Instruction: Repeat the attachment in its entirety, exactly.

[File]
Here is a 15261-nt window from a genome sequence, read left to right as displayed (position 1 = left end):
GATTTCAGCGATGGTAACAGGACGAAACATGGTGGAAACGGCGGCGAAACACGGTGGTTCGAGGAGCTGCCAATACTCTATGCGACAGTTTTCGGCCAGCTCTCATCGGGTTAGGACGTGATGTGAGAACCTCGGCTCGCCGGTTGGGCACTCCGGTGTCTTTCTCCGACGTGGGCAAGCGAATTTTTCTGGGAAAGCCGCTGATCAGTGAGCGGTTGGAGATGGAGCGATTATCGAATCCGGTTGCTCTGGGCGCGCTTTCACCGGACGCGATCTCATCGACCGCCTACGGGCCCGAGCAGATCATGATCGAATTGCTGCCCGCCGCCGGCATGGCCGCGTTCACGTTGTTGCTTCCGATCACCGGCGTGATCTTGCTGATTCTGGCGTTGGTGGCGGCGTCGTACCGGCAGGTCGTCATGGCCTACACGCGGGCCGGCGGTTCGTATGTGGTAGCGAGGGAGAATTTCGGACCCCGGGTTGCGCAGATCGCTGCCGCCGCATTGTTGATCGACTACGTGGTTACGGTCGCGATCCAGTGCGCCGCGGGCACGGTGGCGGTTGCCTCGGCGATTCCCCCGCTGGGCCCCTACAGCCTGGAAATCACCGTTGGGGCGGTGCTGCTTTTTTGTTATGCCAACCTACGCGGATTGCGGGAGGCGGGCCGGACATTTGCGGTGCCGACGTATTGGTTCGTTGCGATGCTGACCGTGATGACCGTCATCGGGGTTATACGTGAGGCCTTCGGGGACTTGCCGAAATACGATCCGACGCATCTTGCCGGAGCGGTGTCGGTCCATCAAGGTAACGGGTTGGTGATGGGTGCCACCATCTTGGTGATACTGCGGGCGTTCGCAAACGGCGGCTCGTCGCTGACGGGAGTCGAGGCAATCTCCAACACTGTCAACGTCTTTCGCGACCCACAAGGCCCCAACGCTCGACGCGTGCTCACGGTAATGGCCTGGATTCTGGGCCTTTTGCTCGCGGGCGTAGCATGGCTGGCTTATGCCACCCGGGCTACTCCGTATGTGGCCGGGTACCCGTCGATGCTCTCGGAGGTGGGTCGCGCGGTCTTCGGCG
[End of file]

Here is a 15261-nt window from a genome sequence, read left to right as displayed (position 1 = left end):
GATTTCAGCGATGGTAACAGGACGAAACATGGTGGAAACGGCGGCGAAACACGGTGGTTCGAGGAGCTGCCAATACTCTATGCGACAGTTTTCGGCCAGCTCTCATCGGGTTAGGACGTGATGTGAGAACCTCGGCTCGCCGGTTGGGCACTCCGGTGTCTTTCTCCGACGTGGGCAAGCGAATTTTTCTGGGAAAGCCGCTGATCAGTGAGCGGTTGGAGATGGAGCGATTATCGAATCCGGTTGCTCTGGGCGCGCTTTCACCGGACGCGATCTCATCGACCGCCTACGGGCCCGAGCAGATCATGATCGAATTGCTGCCCGCCGCCGGCATGGCCGCGTTCACGTTGTTGCTTCCGATCACCGGCGTGATCTTGCTGATTCTGGCGTTGGTGGCGGCGTCGTACCGGCAGGTCGTCATGGCCTACACGCGGGCCGGCGGTTCGTATGTGGTAGCGAGGGAGAATTTCGGACCCCGGGTTGCGCAGATCGCTGCCGCCGCATTGTTGATCGACTACGTGGTTACGGTCGCGATCCAGTGCGCCGCGGGCACGGTGGCGGTTGCCTCGGCGATTCCCCCGCTGGGCCCCTACAGCCTGGAAATCACCGTTGGGGCGGTGCTGCTTTTTTGTTATGCCAACCTACGCGGATTGCGGGAGGCGGGCCGGACATTTGCGGTGCCGACGTATTGGTTCGTTGCGATGCTGACCGTGATGACCGTCATCGGGGTTATACGTGAGGCCTTCGGGGACTTGCCGAAATACGATCCGACGCATCTTGCCGGAGCGGTGTCGGTCCATCAAGGTAACGGGTTGGTGATGGGTGCCACCATCTTGGTGATACTGCGGGCGTTCGCAAACGGCGGCTCGTCGCTGACGGGAGTCGAGGCAATCTCCAACACTGTCAACGTCTTTCGCGACCCACAAGGCCCCAACGCTCGACGCGTGCTCACGGTAATGGCCTGGATTCTGGGCCTTTTGCTCGCGGGCGTAGCATGGCTGGCTTATGCCACCCGGGCTACTCCGTATGTGGCCGGGTACCCGTCGATGCTCTCGGAGGTGGGTCGCGCGGTCTTCGGCG